I am wedded to this company’s To Do software OmniFocus. If it ran on Windows and Android, I would skip a whole chunk of my workshops and just recommend OmniFocus to everybody. As it is, I recommend OmniFocus to everybody. Buy a Mac first, if necessary.

Then if I’m wedded to that, I’m having a fling with OmniOutliner. This is the outlining software that changed my mind about outlining. I used to do it solely when contractually obligated. Now I am still an explorer on the page but if I have to do anything quickly, I whack down some thoughts in OmniOutliner and let them grow until they find their own form. I’ve done books like this. Interviews. Events. I’ve done things where having juggled the outline around until I’m happy, I’ve then sent that outline directly into OmniFocus where it’s become a whole series of tasks.

I am now planning a lot more events and I’m toying with OmniPlan chiefly because it’s made by the same firm. So when the Omni Group announces a new version of OmniGraffle, I notice and am compelled to tell you about it. I’m just rubbish at actually telling you anything about it. So do go read the full piece on the Omni blog.

OmniOutliner, OmniPlan and OmniGraffle coming to iPhone

They’ll join OmniFocus, which I may have mentioned one or a thousand times before. There’s no timescale yet but the Omni Group is looking for beta testers for the apps:

Are any of you interested in helping us test our apps before they’re ready to submit to the App Store? We’re working on bringing all of our iPad apps to the iPhone, so we have a lot of testing to do! And with Apple’s new TestFlight Beta Testing program, we’re able to invite up to 1,000 of our customers to test our apps while they’re still under development.

Interested in testing Omni’s iPhone and iPad apps? – Ken Case, The Omni Group blog (7 November 2014)

There’s not a lot more detail in the full piece but it does include instructions on how to apply to be a beta tester. I think that 1,000 Apple-imposed testing limit will fill up very quickly so go take a look now if you fancy it. I’ve applied but I only really know OmniFocus: as much as I use OmniOutliner, I’d say I’m a very basic user of it. I’m looking at OmniPlan but haven’t even glanced at OmniGraffle.

So for me the news here is that at some point soon we’re going to have OmniOutliner on iPhone and that’s big.

You have to suspect that this move is related to the bigger screens of the iPhone 6 and iPhone 6 Plus. I’m currently sticking with my iPhone 5 so I’m curious to see both how these apps work on that and whether their presence will change how I use the iPad versions.

Speaking of which, the iPad versions of OmniFocus, OmniOutliner, OmniGraffle and OmniPlan are available now. There’s also the iPhone version of OmniFocus and there are Mac editions of the lot too. Those Mac ones are available in the Mac App Store but I recommend getting them from the Omni Group’s official site.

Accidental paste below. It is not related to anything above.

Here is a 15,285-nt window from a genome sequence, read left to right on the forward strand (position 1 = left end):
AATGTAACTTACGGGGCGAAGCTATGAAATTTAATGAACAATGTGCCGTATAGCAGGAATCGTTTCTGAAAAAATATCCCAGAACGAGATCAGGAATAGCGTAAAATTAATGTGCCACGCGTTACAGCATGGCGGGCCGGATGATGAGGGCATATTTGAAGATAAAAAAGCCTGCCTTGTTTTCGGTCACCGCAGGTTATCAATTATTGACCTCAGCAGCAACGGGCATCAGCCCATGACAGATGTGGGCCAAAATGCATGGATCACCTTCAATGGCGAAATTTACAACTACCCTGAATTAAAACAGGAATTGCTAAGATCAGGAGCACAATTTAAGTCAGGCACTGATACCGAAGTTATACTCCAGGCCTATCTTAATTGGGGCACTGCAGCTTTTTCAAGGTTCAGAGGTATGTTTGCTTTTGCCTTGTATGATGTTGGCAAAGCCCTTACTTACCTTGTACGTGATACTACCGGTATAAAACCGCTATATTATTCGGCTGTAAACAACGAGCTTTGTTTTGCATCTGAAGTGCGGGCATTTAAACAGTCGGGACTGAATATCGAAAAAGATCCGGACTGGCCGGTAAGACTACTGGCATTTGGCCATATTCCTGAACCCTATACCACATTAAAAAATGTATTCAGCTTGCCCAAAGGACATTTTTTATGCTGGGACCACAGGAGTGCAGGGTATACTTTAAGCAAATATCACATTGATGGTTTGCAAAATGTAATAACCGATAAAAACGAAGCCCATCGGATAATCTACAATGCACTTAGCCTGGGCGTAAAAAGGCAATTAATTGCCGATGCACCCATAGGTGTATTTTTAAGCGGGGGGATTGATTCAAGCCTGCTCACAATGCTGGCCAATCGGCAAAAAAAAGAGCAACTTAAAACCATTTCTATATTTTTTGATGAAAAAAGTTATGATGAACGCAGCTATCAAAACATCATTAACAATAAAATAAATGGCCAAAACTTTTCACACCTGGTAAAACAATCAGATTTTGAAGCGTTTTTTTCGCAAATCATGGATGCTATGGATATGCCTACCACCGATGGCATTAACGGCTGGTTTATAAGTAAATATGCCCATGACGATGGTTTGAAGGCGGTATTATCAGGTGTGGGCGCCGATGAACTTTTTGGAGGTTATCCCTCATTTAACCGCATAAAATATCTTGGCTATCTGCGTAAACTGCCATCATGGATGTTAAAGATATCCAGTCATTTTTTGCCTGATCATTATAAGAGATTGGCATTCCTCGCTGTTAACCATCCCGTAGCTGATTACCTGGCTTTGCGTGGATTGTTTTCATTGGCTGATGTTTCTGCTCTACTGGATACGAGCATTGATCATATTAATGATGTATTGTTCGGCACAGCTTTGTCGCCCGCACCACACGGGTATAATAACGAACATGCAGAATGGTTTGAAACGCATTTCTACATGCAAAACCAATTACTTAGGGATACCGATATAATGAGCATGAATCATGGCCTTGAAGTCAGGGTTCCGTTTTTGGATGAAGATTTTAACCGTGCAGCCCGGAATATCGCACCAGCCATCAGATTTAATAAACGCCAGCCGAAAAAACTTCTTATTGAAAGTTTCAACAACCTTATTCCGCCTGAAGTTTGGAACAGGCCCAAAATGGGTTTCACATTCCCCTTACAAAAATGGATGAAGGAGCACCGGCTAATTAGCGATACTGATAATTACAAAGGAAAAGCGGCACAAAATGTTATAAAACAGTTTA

Launching today: OmniFocus 2 for iPad

I lied to you. I said that the instant, the instant that OmniFocus 2 for iPad is out, I’m buying it. My heart was telling the truth: OmniFocus 1 for iPad has been that useful and the version 2 releases for the Mac and iPhone are great, I will be buying.

But OmniFocus 2 for iPad requires iOS 8 and until you have that, you can’t even see it in the App Store. I don’t know if it’s there yet: I can’t see it because I don’t have iOS 8.

The new iOS 8 is coming today and is likely to drop around 6pm UK time. By when I’ll be off working for the evening.

So let me amend all this to say that the instant, the instant I’m back from the work I’m doing, if iOS 8 is out then I’m getting that free upgrade immediately and if OmniFocus 2 for iPad is therefore revealed in App Store, I’m buying that instantly, instantly.

Not as pithy as my original line, is it?

While we wait, there are more details on The Omni Group blog which says in part:

Beyond its new design, OmniFocus 2 for iPad offers two great new iOS 8 extensions, interactive notifications so you can immediately complete or snooze a reminder, improved searching, and background syncing. And, of course, all of the great features pioneered in the original iPad app, such as the built-in Forecast and Review perspectives.

OmniFocus 2 will be available for just $29.99, and its Pro upgrade will be available as an optional in-app purchase for $19.99.

For those of you who purchased the first version of OmniFocus for iPad, we have a very special deal: we appreciate the support you’ve given us through the years, and we’re showing our appreciation in a very concrete way by giving you the $19.99 Pro upgrade for free.

Introducing OmniFocus 2 for iPad – Ken Case, The Omni Group (17 September 2014)

I do like how well this company treats its customers: the upgrade pricing is unnecessary, given that I would still just buy it, but obviously very welcome.

OmniFocus 2 for iPad just days away

And it’s going to look a lot like OmniFocus 2 for Mac. These are good things.

The Omni Group just announced:

Well, we’re very happy to share that OmniFocus 2 for iPad and OmniGraffle 2 for iPad have been submitted to Apple for review. And they’re both incredible.